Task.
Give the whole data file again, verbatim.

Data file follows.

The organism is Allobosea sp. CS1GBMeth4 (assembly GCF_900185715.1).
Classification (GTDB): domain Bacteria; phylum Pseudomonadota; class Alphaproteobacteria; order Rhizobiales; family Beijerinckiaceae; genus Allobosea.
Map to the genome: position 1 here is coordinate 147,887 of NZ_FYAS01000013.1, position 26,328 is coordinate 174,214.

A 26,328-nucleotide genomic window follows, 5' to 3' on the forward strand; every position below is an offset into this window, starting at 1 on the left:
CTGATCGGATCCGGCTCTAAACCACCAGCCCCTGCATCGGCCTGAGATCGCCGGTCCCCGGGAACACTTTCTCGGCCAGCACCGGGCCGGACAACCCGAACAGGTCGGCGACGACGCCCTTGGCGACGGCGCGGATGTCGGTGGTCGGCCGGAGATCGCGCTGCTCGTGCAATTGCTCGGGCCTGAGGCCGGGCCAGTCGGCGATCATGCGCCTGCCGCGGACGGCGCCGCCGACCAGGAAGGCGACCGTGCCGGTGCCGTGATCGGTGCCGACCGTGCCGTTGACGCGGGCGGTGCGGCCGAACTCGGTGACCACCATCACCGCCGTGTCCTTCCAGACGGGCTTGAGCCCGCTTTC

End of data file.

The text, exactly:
The organism is Allobosea sp. CS1GBMeth4 (assembly GCF_900185715.1).
Classification (GTDB): domain Bacteria; phylum Pseudomonadota; class Alphaproteobacteria; order Rhizobiales; family Beijerinckiaceae; genus Allobosea.
Map to the genome: position 1 here is coordinate 147,887 of NZ_FYAS01000013.1, position 26,328 is coordinate 174,214.

A 26,328-nucleotide genomic window follows, 5' to 3' on the forward strand; every position below is an offset into this window, starting at 1 on the left:
CTGATCGGATCCGGCTCTAAACCACCAGCCCCTGCATCGGCCTGAGATCGCCGGTCCCCGGGAACACTTTCTCGGCCAGCACCGGGCCGGACAACCCGAACAGGTCGGCGACGACGCCCTTGGCGACGGCGCGGATGTCGGTGGTCGGCCGGAGATCGCGCTGCTCGTGCAATTGCTCGGGCCTGAGGCCGGGCCAGTCGGCGATCATGCGCCTGCCGCGGACGGCGCCGCCGACCAGGAAGGCGACCGTGCCGGTGCCGTGATCGGTGCCGACCGTGCCGTTGACGCGGGCGGTGCGGCCGAACTCGGTGACCACCATCACCGCCGTGTCCTTCCAGACGGGCTTGAGCCCGCTTTC